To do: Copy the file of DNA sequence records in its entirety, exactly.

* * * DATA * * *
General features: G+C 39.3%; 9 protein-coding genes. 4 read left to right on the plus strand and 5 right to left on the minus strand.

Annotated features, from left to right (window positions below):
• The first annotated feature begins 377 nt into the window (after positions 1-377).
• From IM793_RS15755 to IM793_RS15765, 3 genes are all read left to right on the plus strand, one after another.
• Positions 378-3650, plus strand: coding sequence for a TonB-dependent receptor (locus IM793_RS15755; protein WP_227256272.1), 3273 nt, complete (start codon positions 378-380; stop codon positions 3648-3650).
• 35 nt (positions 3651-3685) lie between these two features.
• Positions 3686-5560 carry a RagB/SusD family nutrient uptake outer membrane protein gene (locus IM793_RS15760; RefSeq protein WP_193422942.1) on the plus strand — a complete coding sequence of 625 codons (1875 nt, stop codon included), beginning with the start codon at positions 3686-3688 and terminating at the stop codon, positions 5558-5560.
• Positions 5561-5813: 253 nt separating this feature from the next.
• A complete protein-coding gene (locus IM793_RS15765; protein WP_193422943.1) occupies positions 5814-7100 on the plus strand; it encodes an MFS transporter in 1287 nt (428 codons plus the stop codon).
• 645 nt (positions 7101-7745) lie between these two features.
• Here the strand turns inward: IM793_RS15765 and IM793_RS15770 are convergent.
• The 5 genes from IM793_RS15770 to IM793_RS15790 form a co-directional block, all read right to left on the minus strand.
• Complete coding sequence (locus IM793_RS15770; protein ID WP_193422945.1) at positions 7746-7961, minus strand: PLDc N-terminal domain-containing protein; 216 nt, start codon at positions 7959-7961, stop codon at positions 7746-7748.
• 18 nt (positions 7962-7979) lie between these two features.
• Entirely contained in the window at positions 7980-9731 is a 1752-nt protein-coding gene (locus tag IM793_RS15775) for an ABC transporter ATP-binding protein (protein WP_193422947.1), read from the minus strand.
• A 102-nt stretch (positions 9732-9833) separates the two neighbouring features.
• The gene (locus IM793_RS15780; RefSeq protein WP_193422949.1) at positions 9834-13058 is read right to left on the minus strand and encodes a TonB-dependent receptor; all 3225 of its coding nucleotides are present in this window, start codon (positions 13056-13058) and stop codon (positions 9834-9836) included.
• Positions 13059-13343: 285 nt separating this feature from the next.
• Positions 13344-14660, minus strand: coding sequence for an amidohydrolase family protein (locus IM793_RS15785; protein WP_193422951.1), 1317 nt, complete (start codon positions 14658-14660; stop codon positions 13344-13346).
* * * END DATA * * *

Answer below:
General features: G+C 39.3%; 9 protein-coding genes. 4 read left to right on the plus strand and 5 right to left on the minus strand.

Annotated features, from left to right (window positions below):
• The first annotated feature begins 377 nt into the window (after positions 1-377).
• From IM793_RS15755 to IM793_RS15765, 3 genes are all read left to right on the plus strand, one after another.
• Positions 378-3650, plus strand: coding sequence for a TonB-dependent receptor (locus IM793_RS15755; protein WP_227256272.1), 3273 nt, complete (start codon positions 378-380; stop codon positions 3648-3650).
• 35 nt (positions 3651-3685) lie between these two features.
• Positions 3686-5560 carry a RagB/SusD family nutrient uptake outer membrane protein gene (locus IM793_RS15760; RefSeq protein WP_193422942.1) on the plus strand — a complete coding sequence of 625 codons (1875 nt, stop codon included), beginning with the start codon at positions 3686-3688 and terminating at the stop codon, positions 5558-5560.
• Positions 5561-5813: 253 nt separating this feature from the next.
• A complete protein-coding gene (locus IM793_RS15765; protein WP_193422943.1) occupies positions 5814-7100 on the plus strand; it encodes an MFS transporter in 1287 nt (428 codons plus the stop codon).
• 645 nt (positions 7101-7745) lie between these two features.
• Here the strand turns inward: IM793_RS15765 and IM793_RS15770 are convergent.
• The 5 genes from IM793_RS15770 to IM793_RS15790 form a co-directional block, all read right to left on the minus strand.
• Complete coding sequence (locus IM793_RS15770; protein ID WP_193422945.1) at positions 7746-7961, minus strand: PLDc N-terminal domain-containing protein; 216 nt, start codon at positions 7959-7961, stop codon at positions 7746-7748.
• 18 nt (positions 7962-7979) lie between these two features.
• Entirely contained in the window at positions 7980-9731 is a 1752-nt protein-coding gene (locus tag IM793_RS15775) for an ABC transporter ATP-binding protein (protein WP_193422947.1), read from the minus strand.
• A 102-nt stretch (positions 9732-9833) separates the two neighbouring features.
• The gene (locus IM793_RS15780; RefSeq protein WP_193422949.1) at positions 9834-13058 is read right to left on the minus strand and encodes a TonB-dependent receptor; all 3225 of its coding nucleotides are present in this window, start codon (positions 13056-13058) and stop codon (positions 9834-9836) included.
• Positions 13059-13343: 285 nt separating this feature from the next.
• Positions 13344-14660, minus strand: coding sequence for an amidohydrolase family protein (locus IM793_RS15785; protein WP_193422951.1), 1317 nt, complete (start codon positions 14658-14660; stop codon positions 13344-13346).